There is no such thing as not voting; not voting is a vote. According to the Census Bureau in 2018, only 53 percent of the citizen voting-age population voted in 2018, which actually had the highest midterm turnout in the last four decades.
Nearly half of all United States citizens fail to turn in a ballot every election. Although not voting is a vote, it does not mean it is the best possible voting option.
Does not turning in a ballot disrespect our constitutional privileges as United States citizens? Are we disrespecting our voting rights which various ethnic, racial and underrepresented groups in the United States fought to obtain?
In every respect, yes. Despite women being an integral part of society for over four centuries, white women were granted the right to vote only a century ago on August 18, 1920 through the 19th Amendment (which was passed by Congress on June 14, 1919). Citizens of color, especially women, were denied their rights to vote up until the Voting Rights Act of 1965.
Ladies, we have hit a century of voting rights, yet we are not taking advantage of these rights to change our system. One hundred years is minuscule compared to the political history and the development of what we now call the United States of America.
The whole United States population could begin voting in 1965. Half a century is an even smaller window of time. Half of the population is not exercising their right to vote by submitting a ballot.
We are defiling our privileges of citizenship by not voting. While not voting is a vote, not voting also does not contribute to enhancing political discussion on many controversial issues that are left unresolved. These can include, but are not limited to, abortion, access to health care, gun violence, immigration policies, opioid restrictions, marijuana policies and mass incarceration practices.
However, is it better to vote uneducated and exercise your right or not vote at all? Are you your own influencer or is it your culture and upbringing? Do you fact check your family, friends or even the news?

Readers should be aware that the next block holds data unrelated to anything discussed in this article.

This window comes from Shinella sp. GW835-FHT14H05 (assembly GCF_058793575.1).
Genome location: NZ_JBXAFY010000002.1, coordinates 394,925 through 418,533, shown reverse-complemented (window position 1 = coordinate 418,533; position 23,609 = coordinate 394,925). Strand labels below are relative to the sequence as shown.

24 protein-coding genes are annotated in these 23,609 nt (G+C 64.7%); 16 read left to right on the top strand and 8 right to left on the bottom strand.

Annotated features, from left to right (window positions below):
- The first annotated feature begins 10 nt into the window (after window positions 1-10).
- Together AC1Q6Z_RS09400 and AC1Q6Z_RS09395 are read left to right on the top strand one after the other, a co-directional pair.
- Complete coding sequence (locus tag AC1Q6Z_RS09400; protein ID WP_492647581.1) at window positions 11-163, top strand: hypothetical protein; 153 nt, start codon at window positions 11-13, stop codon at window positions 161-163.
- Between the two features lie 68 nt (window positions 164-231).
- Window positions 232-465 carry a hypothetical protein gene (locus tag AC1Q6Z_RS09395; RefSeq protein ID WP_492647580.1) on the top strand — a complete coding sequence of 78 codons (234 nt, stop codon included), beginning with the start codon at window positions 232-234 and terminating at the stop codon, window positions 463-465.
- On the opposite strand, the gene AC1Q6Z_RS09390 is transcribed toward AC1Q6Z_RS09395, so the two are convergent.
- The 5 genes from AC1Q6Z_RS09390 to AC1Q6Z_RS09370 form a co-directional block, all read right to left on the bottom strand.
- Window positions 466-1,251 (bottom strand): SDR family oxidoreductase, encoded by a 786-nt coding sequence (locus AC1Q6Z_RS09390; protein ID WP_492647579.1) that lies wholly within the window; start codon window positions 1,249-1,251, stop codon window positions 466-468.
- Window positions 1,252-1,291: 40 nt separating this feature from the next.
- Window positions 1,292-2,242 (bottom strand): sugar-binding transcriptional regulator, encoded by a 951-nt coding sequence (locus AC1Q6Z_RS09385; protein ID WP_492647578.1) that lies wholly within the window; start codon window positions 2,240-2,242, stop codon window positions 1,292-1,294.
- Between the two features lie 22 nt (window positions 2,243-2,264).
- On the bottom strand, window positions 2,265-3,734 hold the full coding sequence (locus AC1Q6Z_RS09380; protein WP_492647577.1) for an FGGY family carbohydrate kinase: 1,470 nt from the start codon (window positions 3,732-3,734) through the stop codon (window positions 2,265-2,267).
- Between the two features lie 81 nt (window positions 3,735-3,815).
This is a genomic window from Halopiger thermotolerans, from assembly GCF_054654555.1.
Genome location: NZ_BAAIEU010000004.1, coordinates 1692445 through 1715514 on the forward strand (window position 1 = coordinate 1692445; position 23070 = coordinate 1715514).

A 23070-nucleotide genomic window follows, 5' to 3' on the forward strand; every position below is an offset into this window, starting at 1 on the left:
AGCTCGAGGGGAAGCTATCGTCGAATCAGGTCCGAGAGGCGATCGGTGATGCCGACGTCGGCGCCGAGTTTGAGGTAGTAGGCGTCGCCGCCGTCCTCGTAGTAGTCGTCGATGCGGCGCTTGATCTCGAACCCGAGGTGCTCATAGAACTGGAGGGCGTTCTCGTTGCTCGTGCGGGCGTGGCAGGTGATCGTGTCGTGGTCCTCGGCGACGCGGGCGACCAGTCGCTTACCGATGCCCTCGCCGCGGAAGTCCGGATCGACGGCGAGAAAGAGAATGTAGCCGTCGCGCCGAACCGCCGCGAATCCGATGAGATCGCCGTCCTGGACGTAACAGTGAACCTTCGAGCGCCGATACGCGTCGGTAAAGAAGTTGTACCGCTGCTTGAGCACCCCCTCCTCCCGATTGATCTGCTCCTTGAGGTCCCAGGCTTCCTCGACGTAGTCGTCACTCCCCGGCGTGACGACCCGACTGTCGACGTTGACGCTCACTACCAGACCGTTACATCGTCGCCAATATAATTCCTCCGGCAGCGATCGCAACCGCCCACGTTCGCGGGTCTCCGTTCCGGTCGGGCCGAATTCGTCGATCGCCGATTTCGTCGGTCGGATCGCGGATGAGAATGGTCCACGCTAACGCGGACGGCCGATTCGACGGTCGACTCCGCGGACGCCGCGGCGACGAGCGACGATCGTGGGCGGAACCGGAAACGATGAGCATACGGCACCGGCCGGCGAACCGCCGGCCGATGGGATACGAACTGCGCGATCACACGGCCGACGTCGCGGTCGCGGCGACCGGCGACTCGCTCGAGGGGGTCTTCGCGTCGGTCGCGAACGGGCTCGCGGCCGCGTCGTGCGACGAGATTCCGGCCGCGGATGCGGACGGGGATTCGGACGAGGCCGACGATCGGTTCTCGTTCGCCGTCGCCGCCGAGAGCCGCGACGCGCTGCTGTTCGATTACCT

One of our major flaws as Americans is that we lack political awareness and we allow our influence to be smothered by someone else’s. Is the missing 47 percent of votes from the lack of political awareness or the lack of confidence in the impact of a single vote?
Democracy is a political system enacted through majority vote, yet barely the majority of citizens do not participate. Every vote counts despite those who think the system cannot change based off of a single vote. One vote does not make the difference, but one vote is all it takes to incite the change and redirect the opinion, forcing the discussion.
Your influence counts. Your education counts. Your political action counts.
Our political awareness as a country needs to improve and expand. Uneducated decisions are costing our country and our people time and harm. Instead of making educated decisions, people resign themselves to no opinion or align their opinions to a single side without examining the counter arguments.
Discussions concerning politics are therefore more commonly unproductive than not. Change will never occur if these conversations persist. Each policy enacted impacts our lives, yet most United States citizens are unknowledgeable about the policies influencing day-to-day life. Political discussions are not meant to be aggressive or disparaging — they are meant to be educational and cooperative.
Ask yourself: who are the main Republican and Democratic candidates for the upcoming 2020 presidential election? What are the main controversies and talking points? How are they different? How do I want to be impacted? Which candidate, even if they are not one of the top candidates, suits my lifestyle and decisions? Am I educated? Am I properly exercising my right to vote?
Know your rights. Voting is one of them.